Williams College was ranked as the number one liberal arts college in America by the 2012 U.S. News and World Report. It is considered a feeder school for many top business, law, and medical schools. With an 2010 endowment of $1,468,492,932, it’s easy to see why. According to College Board, Williams also come with a hefty price tag of $44,920 per year for tuition and fees and an additional $11,850 per year for room and board (freshmen are required to live on campus). With personal, travel, and textbook expenses, the total cost can be almost $60,000 per year.
Interestingly, only 59.3% of incoming freshmen apply for financial aid, and of that 59.3%, 53.8% of students are granted need-based financial aid. This means that almost half of the kids there have parents who are paying the full price tag – you’ll be going to school with a lot of rich kids. The average financial aid package for kids who do get it is $41,133, and is 92% scholarship and 8% loans, which meant the average student debt upon graduation is $8,369 according to U.S. News and World Report. That number, however, may be misleading, since it’s the average debt of ALL graduating students, which includes the half with rich parents that probably don’t have any student debt, which means the average debt for the other half is probably double the average of the total student body.
As for the demographic statistics, 56% of the undergraduate population identifies as white, 12% as Latin, 10% Asian, 8% black, 7% multiracial, and 7% non-resident aliens not identified by race. 51% are women and 49% are men. 89% of students come from out of state and 11% from Massachusetts. New York is the home state of the highest percentage of students, and California is the third highest after in-state students.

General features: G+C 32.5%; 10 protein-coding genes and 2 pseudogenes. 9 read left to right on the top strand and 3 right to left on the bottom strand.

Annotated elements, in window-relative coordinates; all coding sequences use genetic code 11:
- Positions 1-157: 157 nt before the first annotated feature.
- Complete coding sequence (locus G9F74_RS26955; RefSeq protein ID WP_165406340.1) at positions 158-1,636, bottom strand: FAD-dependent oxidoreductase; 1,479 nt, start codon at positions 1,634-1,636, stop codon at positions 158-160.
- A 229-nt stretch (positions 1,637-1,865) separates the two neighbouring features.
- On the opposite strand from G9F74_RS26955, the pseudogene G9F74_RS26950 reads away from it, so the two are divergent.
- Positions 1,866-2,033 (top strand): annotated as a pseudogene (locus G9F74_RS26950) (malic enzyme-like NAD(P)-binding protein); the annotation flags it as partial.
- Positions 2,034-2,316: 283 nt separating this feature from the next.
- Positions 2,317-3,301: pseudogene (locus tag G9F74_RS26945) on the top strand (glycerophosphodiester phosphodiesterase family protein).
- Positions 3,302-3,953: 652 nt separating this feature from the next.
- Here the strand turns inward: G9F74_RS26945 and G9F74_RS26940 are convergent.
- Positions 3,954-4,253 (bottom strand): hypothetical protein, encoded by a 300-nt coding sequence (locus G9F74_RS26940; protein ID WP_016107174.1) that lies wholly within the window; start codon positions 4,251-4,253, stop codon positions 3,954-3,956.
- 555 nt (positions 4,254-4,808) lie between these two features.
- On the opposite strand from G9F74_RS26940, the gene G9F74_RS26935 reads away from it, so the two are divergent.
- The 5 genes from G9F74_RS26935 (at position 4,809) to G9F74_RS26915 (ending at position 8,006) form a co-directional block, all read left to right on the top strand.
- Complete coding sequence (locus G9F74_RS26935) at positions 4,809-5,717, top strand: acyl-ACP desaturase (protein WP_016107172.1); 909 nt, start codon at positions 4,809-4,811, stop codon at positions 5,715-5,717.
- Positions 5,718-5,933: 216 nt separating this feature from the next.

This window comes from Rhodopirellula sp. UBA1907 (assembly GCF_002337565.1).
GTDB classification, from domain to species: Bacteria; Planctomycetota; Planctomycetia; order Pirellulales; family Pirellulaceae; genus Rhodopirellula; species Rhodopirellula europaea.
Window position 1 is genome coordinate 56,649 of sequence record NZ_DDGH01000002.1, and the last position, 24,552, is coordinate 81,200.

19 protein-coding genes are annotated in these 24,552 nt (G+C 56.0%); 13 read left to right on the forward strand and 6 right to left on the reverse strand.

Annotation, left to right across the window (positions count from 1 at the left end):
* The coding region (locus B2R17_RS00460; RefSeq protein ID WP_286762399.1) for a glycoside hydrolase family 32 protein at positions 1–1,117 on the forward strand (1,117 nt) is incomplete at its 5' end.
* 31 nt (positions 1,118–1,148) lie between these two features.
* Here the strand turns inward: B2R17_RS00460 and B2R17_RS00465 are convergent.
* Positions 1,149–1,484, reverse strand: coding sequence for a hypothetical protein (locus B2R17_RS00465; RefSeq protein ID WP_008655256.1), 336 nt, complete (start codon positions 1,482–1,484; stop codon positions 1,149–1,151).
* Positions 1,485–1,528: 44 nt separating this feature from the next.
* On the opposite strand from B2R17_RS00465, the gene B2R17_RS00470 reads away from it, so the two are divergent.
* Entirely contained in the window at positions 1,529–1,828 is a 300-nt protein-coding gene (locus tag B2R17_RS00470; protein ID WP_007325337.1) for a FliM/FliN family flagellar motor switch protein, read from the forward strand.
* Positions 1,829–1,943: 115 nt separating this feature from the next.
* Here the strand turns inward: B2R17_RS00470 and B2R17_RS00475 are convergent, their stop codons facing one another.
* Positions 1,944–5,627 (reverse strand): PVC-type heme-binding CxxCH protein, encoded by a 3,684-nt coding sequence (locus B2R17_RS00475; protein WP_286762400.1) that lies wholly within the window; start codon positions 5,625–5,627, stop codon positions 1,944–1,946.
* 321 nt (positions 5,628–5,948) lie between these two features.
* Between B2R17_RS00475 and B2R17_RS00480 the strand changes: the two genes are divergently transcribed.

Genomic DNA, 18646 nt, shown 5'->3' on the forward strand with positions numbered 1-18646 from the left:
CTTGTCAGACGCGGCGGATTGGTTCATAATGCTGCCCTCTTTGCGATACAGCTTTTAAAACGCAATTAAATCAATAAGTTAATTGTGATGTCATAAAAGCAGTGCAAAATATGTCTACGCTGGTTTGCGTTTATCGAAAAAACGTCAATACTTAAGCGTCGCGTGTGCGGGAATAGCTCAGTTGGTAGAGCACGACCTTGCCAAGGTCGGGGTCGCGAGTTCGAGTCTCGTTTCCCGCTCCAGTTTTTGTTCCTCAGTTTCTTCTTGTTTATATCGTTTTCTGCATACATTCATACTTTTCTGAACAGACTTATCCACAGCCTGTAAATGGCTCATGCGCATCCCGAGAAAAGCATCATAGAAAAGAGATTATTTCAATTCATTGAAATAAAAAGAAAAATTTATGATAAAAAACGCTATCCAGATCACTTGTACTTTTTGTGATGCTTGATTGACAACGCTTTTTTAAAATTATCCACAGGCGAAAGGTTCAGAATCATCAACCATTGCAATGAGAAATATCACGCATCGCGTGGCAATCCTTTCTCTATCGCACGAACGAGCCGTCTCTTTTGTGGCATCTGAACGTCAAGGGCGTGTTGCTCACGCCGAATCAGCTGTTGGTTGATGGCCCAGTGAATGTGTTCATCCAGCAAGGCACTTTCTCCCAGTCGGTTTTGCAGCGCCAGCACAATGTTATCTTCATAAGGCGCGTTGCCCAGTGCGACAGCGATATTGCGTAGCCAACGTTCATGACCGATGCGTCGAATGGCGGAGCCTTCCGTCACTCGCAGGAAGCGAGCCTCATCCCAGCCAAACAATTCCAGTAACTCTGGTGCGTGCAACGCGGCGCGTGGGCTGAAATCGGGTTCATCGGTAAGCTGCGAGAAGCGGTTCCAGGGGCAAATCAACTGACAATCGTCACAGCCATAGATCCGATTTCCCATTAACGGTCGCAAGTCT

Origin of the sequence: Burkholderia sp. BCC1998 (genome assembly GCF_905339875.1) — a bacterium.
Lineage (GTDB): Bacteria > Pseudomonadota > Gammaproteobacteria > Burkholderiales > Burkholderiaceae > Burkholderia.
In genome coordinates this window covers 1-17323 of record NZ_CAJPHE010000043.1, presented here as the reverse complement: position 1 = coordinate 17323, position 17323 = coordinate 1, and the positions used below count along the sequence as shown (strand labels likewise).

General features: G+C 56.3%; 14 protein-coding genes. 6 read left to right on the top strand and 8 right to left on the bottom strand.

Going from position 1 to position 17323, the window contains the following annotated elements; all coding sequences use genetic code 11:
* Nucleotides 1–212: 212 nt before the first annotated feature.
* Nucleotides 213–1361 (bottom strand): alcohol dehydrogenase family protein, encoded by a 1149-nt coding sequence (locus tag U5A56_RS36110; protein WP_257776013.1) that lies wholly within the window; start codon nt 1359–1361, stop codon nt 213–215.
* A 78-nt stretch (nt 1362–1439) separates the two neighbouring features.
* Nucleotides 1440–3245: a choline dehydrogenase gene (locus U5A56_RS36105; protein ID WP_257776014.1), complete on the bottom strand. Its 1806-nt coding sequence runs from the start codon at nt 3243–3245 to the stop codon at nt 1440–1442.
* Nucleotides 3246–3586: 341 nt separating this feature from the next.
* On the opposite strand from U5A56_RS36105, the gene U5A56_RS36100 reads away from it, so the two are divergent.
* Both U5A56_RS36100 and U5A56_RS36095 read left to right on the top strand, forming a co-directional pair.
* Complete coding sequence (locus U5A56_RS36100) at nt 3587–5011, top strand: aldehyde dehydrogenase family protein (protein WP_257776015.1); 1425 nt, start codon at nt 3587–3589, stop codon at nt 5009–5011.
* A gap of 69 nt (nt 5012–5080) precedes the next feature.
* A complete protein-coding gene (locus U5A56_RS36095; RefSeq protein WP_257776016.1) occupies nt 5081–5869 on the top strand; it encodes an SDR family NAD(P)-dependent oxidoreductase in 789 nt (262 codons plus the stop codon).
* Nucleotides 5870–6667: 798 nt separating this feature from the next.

Located in the northwestern-most corner of Massachusetts, Williams has a rural setting, and the total undergraduate student population (there are also 56 grad students) is just over 2,000 students, which means you’ll have about 500 students in your class, which means you could potentially know most of the people in your class (and since you’re in the middle of nowhere, you might as well). The surroundings, while sparsely populated, are very scenic, so if you are a hiker or nature-lover this may be a good place for you.
As one of the oldest colleges in the country (Williams was founded in 1793), the college also has many traditions to bind the students together, including Mountain Day, which takes place on one of the first three Fridays in October, when the president of the college cancels classes and everyone celebrates by climbing the nearby Mount Greylock, where various festivities unfold. The athletics teams are known as the Williams Ephs (with a long E) after the school’s founder, Ephraim Williams, and their mascot is a purple cow. There are no fraternities or sororities at Williams.
One thing that makes Williams unique from other American undergraduate programs is that it offers an Oxford-style tutorial system for some of its classes, which means that some of your courses may be entirely one-on-one with your professor. They also have a partnership with Exeter College at Oxford university, where 24 juniors study abroad each year. The student to faculty ratio is 7:1, which means professors should be quite accessible. All in all, what you would expect from the creme de la creme of small, prestigious liberal arts colleges.